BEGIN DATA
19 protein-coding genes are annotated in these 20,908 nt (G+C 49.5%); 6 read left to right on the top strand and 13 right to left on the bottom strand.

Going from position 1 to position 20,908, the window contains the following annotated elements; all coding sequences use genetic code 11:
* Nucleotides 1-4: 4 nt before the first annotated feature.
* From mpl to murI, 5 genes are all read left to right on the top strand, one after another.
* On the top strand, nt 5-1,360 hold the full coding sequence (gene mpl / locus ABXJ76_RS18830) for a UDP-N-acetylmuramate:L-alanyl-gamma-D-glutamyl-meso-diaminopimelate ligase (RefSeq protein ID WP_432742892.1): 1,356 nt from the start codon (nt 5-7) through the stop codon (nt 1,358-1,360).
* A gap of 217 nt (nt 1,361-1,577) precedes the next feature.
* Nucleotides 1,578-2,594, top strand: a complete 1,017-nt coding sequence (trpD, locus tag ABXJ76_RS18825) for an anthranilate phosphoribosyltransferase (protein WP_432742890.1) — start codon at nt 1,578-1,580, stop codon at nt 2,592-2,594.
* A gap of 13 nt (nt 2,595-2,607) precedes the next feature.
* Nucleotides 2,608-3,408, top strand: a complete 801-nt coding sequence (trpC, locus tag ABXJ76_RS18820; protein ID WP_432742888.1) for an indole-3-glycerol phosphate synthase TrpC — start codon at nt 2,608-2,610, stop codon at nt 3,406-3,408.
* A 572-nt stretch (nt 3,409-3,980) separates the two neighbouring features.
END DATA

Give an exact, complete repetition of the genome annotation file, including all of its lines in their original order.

19 protein-coding genes are annotated in these 20,908 nt (G+C 49.5%); 6 read left to right on the top strand and 13 right to left on the bottom strand.

Going from position 1 to position 20,908, the window contains the following annotated elements; all coding sequences use genetic code 11:
* Nucleotides 1-4: 4 nt before the first annotated feature.
* From mpl to murI, 5 genes are all read left to right on the top strand, one after another.
* On the top strand, nt 5-1,360 hold the full coding sequence (gene mpl / locus ABXJ76_RS18830) for a UDP-N-acetylmuramate:L-alanyl-gamma-D-glutamyl-meso-diaminopimelate ligase (RefSeq protein ID WP_432742892.1): 1,356 nt from the start codon (nt 5-7) through the stop codon (nt 1,358-1,360).
* A gap of 217 nt (nt 1,361-1,577) precedes the next feature.
* Nucleotides 1,578-2,594, top strand: a complete 1,017-nt coding sequence (trpD, locus tag ABXJ76_RS18825) for an anthranilate phosphoribosyltransferase (protein WP_432742890.1) — start codon at nt 1,578-1,580, stop codon at nt 2,592-2,594.
* A gap of 13 nt (nt 2,595-2,607) precedes the next feature.
* Nucleotides 2,608-3,408, top strand: a complete 801-nt coding sequence (trpC, locus tag ABXJ76_RS18820; protein ID WP_432742888.1) for an indole-3-glycerol phosphate synthase TrpC — start codon at nt 2,608-2,610, stop codon at nt 3,406-3,408.
* A 572-nt stretch (nt 3,409-3,980) separates the two neighbouring features.